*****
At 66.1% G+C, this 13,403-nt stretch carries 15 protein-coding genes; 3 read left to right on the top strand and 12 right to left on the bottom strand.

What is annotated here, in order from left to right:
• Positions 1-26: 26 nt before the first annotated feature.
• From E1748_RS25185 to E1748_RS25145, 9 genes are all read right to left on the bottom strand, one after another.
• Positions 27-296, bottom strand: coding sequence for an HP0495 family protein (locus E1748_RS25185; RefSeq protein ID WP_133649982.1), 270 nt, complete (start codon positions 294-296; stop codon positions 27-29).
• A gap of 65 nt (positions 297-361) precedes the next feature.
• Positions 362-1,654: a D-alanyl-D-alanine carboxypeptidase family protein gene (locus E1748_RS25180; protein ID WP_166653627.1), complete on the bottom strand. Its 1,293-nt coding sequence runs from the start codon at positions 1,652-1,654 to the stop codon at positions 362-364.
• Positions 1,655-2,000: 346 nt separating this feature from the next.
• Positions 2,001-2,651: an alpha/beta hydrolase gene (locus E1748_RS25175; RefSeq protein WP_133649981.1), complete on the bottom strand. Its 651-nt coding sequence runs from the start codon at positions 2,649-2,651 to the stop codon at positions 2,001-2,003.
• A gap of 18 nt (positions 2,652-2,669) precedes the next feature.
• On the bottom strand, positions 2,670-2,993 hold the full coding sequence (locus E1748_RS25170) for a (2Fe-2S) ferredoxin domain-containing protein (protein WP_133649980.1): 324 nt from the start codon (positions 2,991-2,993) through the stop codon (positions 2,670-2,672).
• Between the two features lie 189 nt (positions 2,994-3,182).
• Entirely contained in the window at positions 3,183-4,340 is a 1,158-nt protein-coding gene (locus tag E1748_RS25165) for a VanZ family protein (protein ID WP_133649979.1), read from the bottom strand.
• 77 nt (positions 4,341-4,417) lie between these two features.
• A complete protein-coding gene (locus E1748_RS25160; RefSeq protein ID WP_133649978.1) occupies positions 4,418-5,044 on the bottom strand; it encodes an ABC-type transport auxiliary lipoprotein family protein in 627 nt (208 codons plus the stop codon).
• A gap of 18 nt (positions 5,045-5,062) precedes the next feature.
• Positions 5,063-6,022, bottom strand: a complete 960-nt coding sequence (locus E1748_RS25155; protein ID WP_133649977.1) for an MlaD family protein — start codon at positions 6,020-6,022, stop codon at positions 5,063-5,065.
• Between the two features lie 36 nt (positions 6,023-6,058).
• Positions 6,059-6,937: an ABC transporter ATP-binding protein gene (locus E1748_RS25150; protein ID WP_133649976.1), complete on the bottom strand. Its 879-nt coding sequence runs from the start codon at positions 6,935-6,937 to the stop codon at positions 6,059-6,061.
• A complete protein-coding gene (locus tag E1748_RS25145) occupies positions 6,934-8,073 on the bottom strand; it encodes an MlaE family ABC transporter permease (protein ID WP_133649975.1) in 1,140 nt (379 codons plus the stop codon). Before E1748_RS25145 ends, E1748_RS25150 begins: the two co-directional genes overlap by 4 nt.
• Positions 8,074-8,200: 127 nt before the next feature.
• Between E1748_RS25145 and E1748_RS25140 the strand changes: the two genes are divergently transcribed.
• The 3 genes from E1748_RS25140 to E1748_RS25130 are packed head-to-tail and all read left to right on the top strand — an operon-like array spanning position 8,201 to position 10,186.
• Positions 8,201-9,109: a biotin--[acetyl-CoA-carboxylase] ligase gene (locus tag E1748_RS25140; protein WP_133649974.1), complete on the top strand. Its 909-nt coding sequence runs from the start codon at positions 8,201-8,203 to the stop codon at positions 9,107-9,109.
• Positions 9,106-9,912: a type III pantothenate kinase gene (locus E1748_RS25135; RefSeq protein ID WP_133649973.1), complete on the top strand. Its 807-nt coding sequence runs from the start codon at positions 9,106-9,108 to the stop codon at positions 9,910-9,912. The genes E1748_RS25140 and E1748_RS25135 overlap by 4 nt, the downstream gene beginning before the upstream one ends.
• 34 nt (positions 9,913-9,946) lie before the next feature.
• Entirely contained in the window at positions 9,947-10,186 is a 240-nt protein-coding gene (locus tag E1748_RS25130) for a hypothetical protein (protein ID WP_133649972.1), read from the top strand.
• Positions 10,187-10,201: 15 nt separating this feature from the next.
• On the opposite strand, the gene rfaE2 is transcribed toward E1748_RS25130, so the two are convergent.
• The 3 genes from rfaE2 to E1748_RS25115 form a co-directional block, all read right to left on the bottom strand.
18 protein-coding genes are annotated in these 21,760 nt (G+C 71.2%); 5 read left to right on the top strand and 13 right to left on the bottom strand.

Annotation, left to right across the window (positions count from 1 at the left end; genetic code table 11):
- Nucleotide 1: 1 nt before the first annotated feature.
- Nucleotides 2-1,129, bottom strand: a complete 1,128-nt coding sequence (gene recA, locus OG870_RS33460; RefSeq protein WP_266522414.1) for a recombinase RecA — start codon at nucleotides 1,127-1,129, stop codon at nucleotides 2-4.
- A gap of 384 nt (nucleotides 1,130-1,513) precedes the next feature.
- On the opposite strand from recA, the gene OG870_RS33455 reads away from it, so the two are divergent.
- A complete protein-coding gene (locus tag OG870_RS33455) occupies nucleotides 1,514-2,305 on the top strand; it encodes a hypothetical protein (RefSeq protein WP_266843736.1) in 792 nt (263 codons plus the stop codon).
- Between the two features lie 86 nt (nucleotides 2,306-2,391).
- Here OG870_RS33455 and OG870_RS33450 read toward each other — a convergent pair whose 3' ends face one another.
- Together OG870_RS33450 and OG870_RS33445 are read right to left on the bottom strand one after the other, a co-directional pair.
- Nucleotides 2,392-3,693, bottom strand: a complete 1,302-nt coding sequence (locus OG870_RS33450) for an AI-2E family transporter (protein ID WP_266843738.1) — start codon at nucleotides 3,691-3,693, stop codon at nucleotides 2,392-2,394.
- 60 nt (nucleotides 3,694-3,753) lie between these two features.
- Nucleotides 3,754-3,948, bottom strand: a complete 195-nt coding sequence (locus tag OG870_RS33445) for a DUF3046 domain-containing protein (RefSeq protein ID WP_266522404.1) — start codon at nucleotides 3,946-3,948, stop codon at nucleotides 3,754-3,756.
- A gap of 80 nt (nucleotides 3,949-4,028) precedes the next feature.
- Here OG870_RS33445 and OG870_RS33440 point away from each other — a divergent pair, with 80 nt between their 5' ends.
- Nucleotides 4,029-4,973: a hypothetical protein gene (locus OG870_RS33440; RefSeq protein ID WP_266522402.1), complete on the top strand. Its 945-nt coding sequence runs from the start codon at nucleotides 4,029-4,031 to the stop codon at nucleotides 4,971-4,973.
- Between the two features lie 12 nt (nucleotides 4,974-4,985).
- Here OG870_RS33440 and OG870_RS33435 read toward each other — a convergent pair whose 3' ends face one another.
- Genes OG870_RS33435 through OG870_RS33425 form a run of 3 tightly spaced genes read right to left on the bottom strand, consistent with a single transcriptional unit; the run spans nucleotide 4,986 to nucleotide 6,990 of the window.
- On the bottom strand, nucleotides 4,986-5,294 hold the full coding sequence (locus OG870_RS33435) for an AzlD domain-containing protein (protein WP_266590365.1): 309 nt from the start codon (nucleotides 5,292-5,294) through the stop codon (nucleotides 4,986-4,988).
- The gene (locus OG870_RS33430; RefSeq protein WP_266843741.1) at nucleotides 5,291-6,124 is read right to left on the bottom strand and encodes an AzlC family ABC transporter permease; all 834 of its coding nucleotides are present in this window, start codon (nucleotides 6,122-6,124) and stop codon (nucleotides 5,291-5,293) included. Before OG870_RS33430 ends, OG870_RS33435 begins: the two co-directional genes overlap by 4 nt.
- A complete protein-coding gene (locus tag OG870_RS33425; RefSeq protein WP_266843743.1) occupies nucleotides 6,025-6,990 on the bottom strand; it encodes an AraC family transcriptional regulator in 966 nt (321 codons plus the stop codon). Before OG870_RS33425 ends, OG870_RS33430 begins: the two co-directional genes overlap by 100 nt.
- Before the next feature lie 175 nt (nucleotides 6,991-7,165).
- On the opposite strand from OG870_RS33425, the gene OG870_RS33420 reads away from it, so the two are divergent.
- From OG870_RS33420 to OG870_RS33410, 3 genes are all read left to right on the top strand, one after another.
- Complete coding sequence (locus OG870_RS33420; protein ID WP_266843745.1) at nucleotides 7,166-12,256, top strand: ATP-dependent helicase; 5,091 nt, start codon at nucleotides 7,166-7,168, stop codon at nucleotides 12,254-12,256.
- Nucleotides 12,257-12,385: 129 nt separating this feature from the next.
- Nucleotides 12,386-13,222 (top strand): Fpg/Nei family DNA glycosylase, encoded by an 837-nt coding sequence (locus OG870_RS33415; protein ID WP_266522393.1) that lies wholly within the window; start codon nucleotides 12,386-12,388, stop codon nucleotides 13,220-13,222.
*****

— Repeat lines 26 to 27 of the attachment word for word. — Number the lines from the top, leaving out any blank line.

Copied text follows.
• 34 nt (positions 9,913-9,946) lie before the next feature.
• Entirely contained in the window at positions 9,947-10,186 is a 240-nt protein-coding gene (locus tag E1748_RS25130) for a hypothetical protein (protein ID WP_133649972.1), read from the top strand.